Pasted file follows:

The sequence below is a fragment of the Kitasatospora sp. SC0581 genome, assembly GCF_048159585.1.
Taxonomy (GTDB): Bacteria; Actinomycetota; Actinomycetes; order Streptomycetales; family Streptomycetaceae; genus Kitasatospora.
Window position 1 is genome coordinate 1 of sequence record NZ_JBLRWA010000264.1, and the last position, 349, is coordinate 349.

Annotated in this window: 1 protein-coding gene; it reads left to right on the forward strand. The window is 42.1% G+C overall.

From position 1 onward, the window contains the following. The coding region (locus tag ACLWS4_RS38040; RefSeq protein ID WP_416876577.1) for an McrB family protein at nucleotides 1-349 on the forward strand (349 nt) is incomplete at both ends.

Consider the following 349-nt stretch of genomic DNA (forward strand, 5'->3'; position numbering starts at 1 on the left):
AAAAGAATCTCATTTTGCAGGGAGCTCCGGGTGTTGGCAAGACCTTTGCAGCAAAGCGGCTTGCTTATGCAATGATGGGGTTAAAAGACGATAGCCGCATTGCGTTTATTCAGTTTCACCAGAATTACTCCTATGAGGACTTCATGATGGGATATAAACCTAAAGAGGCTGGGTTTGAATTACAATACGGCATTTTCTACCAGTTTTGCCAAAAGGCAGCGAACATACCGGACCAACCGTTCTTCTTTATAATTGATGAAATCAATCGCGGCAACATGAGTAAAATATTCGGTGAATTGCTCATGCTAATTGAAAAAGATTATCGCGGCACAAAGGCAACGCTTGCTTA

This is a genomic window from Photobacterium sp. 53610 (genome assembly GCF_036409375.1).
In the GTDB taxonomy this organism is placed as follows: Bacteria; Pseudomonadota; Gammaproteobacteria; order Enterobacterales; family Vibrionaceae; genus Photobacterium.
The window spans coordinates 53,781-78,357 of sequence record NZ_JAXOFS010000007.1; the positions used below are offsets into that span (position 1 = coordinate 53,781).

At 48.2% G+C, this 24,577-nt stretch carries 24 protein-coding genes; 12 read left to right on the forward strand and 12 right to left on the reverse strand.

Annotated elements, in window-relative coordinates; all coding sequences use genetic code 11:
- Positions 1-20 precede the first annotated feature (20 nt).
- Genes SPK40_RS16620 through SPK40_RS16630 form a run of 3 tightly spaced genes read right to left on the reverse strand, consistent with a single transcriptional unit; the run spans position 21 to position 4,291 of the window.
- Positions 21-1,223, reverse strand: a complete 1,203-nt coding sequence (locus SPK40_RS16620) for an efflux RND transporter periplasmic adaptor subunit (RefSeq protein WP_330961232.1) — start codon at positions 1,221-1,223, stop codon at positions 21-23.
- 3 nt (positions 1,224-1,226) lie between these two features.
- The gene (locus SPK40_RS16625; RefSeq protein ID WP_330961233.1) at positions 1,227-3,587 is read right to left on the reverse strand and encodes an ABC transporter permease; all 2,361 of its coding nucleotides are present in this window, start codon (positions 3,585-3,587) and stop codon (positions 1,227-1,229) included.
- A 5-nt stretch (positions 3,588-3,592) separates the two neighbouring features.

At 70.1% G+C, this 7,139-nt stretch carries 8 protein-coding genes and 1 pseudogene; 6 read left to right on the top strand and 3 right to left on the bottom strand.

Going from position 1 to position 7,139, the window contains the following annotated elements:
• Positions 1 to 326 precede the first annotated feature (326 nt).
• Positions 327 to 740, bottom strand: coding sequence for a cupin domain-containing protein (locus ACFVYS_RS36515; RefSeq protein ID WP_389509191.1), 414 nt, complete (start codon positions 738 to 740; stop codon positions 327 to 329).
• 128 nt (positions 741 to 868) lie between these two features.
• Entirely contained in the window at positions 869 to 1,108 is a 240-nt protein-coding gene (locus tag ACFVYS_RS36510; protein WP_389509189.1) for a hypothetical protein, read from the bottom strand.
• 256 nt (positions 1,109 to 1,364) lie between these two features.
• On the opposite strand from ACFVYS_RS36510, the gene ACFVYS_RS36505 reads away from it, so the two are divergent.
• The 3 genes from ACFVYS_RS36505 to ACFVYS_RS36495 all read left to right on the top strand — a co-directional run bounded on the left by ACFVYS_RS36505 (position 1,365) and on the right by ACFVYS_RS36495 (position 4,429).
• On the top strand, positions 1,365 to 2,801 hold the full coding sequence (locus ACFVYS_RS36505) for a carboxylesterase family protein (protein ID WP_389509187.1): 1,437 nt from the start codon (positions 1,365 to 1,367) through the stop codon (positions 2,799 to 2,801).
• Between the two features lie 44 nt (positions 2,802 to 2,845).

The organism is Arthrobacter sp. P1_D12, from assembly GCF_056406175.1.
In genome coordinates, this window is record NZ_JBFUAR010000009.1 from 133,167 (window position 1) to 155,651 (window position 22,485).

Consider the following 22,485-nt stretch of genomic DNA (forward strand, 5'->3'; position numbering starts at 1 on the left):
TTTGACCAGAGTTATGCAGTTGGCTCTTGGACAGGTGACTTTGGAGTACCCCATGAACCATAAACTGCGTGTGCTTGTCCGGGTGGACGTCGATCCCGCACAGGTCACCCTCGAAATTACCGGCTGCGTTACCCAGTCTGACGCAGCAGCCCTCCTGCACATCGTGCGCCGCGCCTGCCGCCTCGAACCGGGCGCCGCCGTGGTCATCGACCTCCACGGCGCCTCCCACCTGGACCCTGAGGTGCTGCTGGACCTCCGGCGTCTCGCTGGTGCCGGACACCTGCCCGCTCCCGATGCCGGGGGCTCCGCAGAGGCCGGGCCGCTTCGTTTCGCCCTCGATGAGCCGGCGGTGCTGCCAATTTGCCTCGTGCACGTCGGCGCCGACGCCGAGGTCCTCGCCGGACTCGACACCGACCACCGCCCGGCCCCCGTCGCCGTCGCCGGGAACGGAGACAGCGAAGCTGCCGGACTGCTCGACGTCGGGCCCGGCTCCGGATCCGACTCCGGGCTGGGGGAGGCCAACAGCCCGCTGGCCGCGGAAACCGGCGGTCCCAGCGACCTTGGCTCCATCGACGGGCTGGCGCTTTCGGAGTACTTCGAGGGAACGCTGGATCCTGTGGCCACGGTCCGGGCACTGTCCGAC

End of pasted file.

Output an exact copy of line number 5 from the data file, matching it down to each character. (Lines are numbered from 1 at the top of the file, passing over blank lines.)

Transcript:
From position 1 onward, the window contains the following. The coding region (locus tag ACLWS4_RS38040; RefSeq protein ID WP_416876577.1) for an McrB family protein at nucleotides 1-349 on the forward strand (349 nt) is incomplete at both ends.